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3 years ago

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Left: Adam Harvey’s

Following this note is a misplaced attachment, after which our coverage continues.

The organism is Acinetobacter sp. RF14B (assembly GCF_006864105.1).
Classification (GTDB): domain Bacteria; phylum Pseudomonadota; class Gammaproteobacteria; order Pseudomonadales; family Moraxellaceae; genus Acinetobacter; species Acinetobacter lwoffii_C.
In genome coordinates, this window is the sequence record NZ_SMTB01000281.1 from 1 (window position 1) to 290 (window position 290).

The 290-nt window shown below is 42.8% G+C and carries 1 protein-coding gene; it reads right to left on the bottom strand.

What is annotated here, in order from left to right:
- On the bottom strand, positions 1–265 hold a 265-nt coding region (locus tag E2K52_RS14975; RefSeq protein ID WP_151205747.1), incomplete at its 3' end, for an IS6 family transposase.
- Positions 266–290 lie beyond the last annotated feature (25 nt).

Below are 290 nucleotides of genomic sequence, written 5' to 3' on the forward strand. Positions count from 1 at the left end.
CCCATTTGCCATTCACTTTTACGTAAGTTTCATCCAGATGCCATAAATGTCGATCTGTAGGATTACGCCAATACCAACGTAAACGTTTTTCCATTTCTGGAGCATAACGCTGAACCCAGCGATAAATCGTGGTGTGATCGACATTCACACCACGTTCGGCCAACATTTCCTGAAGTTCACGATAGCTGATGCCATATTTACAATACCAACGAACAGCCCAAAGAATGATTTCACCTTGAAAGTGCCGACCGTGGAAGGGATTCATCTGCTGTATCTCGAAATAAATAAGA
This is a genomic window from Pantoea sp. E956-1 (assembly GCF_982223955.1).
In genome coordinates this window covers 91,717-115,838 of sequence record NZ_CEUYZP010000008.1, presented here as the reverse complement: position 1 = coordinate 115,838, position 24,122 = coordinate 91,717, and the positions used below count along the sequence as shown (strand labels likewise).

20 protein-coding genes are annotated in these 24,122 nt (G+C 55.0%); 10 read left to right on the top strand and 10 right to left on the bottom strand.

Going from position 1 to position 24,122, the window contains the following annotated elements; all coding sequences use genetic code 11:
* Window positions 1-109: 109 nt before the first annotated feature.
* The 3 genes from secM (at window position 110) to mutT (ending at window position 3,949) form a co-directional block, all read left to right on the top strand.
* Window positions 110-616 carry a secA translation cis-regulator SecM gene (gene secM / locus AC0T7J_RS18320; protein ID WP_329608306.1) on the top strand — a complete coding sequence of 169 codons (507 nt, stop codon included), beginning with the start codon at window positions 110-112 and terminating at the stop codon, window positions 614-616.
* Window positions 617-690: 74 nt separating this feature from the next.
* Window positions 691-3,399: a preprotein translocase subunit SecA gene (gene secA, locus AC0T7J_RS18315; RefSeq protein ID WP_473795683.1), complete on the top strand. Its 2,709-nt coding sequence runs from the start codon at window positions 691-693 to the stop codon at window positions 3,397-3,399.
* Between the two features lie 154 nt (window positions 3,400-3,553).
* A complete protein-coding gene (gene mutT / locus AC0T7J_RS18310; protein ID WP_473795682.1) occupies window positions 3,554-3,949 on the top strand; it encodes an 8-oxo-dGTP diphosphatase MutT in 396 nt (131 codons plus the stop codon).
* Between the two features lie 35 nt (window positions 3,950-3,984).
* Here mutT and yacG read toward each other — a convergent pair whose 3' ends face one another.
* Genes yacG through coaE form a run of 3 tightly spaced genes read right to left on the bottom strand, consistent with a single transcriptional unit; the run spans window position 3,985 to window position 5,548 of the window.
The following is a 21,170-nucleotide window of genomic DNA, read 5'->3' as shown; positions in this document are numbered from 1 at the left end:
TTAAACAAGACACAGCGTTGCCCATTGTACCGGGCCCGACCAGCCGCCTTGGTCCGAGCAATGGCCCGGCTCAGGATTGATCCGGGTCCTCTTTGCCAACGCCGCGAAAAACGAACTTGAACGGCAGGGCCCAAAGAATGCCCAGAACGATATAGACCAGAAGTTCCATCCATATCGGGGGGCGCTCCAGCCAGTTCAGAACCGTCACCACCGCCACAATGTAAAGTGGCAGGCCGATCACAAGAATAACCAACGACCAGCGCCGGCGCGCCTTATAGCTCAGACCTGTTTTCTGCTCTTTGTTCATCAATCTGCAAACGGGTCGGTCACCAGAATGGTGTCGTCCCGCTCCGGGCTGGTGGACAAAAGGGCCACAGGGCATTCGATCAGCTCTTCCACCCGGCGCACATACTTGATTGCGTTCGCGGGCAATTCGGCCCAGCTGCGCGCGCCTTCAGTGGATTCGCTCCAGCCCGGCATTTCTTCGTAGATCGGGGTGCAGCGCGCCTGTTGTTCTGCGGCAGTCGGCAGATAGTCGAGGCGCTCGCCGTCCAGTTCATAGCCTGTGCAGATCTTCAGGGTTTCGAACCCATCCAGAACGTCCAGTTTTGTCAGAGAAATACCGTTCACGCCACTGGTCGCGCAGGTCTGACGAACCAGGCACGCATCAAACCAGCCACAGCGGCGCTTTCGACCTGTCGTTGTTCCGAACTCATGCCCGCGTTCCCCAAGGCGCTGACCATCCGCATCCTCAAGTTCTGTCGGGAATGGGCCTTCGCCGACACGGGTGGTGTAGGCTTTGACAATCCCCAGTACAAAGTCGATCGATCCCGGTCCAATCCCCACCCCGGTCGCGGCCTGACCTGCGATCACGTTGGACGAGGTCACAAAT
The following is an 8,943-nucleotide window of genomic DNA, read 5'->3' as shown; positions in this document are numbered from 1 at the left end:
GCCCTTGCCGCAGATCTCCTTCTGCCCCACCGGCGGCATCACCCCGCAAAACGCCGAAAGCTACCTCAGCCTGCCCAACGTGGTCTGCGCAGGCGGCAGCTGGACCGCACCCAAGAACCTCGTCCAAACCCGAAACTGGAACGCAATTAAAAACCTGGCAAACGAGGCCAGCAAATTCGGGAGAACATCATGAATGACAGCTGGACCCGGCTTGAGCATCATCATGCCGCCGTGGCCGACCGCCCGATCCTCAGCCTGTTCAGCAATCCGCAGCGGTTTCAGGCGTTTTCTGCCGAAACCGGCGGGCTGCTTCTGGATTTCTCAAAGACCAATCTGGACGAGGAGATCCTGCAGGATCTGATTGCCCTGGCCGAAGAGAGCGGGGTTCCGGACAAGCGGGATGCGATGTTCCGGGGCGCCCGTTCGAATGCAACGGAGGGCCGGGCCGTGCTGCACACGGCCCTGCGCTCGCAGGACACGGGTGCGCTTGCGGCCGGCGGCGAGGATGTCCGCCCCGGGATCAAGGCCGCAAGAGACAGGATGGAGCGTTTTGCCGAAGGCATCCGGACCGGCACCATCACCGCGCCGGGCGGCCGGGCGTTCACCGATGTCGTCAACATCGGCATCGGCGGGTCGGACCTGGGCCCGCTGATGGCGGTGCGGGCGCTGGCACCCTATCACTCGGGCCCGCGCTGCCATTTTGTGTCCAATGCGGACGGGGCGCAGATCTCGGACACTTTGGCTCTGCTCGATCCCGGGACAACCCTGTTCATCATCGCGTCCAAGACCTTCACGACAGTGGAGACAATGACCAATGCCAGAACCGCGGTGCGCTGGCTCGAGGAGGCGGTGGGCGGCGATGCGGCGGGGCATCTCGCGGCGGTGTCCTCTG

Left: Adam Harvey’s “Anti-Drone” scarf is made of a metallized fabric that protects against thermal imaging. Above: Stealth wear in the “Privacy Gift Shop” at the New Museum. The OFF Pocket phone case blocks all incoming and outgoing phone signals. Photos courtesy Adam Harvey. for “sentiment analysis” of its exhibit “The Tanks: Art in Action.”) Indoor GPS systems give museums the ability to tell—to within 3 to 10 feet, depending on the system being used— where a visitor is in the building, and museums are using this ability in conjunction with apps to push location-appropriate content to visitors, tailored to the exhibit they are in. Researchers have even played with measuring the physiological reactions of visitors as they move through an exhibit. There is a long history of concerns about privacy; these are being accelerated by ever more sophisticated surveillance technologies. Tidying up your legacy is no longer as simple as burning a pile of letters. People are becoming more conscious and careful about what data they share, and with whom. One recent Pew study reports that over half of app users have uninstalled or not installed an app due to concerns about personal information, and 19 percent turn off the location-tracking feature on their cell phone. Another Pew study showed 68 percent of the public feels current laws are inadequate to protect people’s privacy online, and half of Internet users are concerned about the amount of personal information about them that is online. In particular, people are protesting the collection of data they have not voluntarily provided. Many major retailers now use Indoor Location Tracking Software that ties together data from surveillance cameras, sensors and WiFi. Shoppers aren’t always aware this is happening or happy when they find out. When Nordstrom’s, in an effort to be transparent in its operations, disclosed how it was monitoring customers, it provoked a “firestorm” of criticism and had to stop. Google decided not to install facial recognition software on its wearable heads-up display, Google Glass, due to concerns expressed by the public and a congressional committee that this feature could be used to call up personal data on anyone a Glass user encounters. With or without facial recognition, 5 Point Café in Seattle made a point 35